For the first time ever, Valentino ‘The Doctor’ Rossi will a racing suit fitted with Dainese’s D-air airbag system during the British GP at Donington Park tomorrow. According to Dainese, Rossi has been following the D-air project closely and has even worked with the Dainese Technology Centre, providing them with data that has helped Dainese fine-tune various aspects of its airbag system.

While Jorge Lorenzo also used a D-air equipped suit at the German MotoGP last weekend, it was actually Marco Simoncelli who was the first rider to use the system during a race. Simoncelli used the D-air system back in 2007, during the 250cc race at Valencia. Since then, Dainese have worked hard at refining and improving the airbag, resulting in the current, 2009 version which will be used by Rossi and Lorenzo tomorrow.

Among others, improvements to the D-air system include a reduction in the volume of the airbag and a 20% reduction in weight, redistribution of its protective areas, improved integration with the racing suit and increased inflation pressure for quicker activation. After inflating in the event of an accident, the D-air system also allows automatic deflation of the airbag after a few seconds, allowing the rider to get back into the race if possible.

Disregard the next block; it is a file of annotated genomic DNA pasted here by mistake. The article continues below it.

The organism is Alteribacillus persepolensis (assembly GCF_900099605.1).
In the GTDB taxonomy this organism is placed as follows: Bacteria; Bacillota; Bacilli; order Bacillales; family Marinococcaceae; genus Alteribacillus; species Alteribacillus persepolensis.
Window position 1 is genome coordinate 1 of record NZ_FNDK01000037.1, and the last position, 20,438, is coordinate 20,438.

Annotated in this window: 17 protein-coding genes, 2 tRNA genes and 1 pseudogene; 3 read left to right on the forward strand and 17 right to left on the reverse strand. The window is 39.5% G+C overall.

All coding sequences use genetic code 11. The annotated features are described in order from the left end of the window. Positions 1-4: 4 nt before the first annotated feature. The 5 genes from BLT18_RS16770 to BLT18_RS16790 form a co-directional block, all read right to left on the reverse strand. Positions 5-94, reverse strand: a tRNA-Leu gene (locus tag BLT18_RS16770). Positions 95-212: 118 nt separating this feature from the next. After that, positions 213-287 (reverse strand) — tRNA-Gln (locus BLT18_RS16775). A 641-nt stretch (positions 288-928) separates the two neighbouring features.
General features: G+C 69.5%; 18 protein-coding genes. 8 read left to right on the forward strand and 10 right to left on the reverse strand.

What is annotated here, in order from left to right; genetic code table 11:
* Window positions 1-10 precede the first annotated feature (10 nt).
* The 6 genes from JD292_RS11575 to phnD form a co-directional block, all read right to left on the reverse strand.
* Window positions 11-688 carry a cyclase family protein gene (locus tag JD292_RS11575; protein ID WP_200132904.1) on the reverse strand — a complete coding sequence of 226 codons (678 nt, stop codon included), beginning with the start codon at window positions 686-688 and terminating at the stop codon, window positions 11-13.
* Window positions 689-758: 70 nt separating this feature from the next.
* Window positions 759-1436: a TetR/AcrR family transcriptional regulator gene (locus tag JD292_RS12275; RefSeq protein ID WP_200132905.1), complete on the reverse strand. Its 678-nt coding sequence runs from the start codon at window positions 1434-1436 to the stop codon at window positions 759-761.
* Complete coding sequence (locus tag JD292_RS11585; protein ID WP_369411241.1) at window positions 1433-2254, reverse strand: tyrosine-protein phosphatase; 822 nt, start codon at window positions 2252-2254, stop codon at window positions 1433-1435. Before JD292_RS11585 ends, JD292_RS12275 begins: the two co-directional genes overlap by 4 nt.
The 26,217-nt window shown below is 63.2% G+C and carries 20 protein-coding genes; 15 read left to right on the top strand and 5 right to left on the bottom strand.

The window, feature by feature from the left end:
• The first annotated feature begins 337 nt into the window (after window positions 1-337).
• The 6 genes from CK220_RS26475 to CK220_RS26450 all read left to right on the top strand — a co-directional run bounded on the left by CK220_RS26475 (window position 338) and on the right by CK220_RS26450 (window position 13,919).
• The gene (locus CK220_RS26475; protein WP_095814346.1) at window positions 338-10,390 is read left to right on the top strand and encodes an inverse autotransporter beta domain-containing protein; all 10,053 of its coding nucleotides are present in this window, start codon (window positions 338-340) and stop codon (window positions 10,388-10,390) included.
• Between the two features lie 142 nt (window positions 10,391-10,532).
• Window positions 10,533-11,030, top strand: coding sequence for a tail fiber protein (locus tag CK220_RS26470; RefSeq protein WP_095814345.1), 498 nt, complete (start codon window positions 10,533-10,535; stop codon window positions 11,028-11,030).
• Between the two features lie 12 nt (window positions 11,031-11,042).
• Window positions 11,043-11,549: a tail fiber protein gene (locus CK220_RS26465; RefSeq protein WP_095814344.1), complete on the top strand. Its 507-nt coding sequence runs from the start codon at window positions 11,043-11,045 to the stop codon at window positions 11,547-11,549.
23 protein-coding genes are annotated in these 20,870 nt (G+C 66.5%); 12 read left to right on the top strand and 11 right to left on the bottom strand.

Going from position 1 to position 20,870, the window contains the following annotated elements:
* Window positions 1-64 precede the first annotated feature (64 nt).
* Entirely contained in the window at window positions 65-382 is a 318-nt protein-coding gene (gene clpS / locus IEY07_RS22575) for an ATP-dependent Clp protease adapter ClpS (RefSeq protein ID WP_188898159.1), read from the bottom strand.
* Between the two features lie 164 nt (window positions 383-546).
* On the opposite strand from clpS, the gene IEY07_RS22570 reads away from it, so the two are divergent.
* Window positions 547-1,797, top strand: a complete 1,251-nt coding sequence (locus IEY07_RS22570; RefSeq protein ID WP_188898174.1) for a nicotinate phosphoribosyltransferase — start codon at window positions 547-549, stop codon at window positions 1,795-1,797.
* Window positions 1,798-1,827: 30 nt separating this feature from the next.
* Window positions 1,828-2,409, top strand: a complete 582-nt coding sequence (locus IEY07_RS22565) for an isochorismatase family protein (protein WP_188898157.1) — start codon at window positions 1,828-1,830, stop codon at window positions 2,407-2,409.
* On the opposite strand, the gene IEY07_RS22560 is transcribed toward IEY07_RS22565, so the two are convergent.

‘I believe this to be an extremely important innovation. After my falls in Laguna Seca, I no longer had any doubt that it was time to start wearing this new suit, which certainly offers more safety than the standard suit. It takes a little time to get used to wearing the new suit, but I feel much safer with the system on and that’s the most important thing,’ says Lorenzo.


Here's how the D-air airbag system works...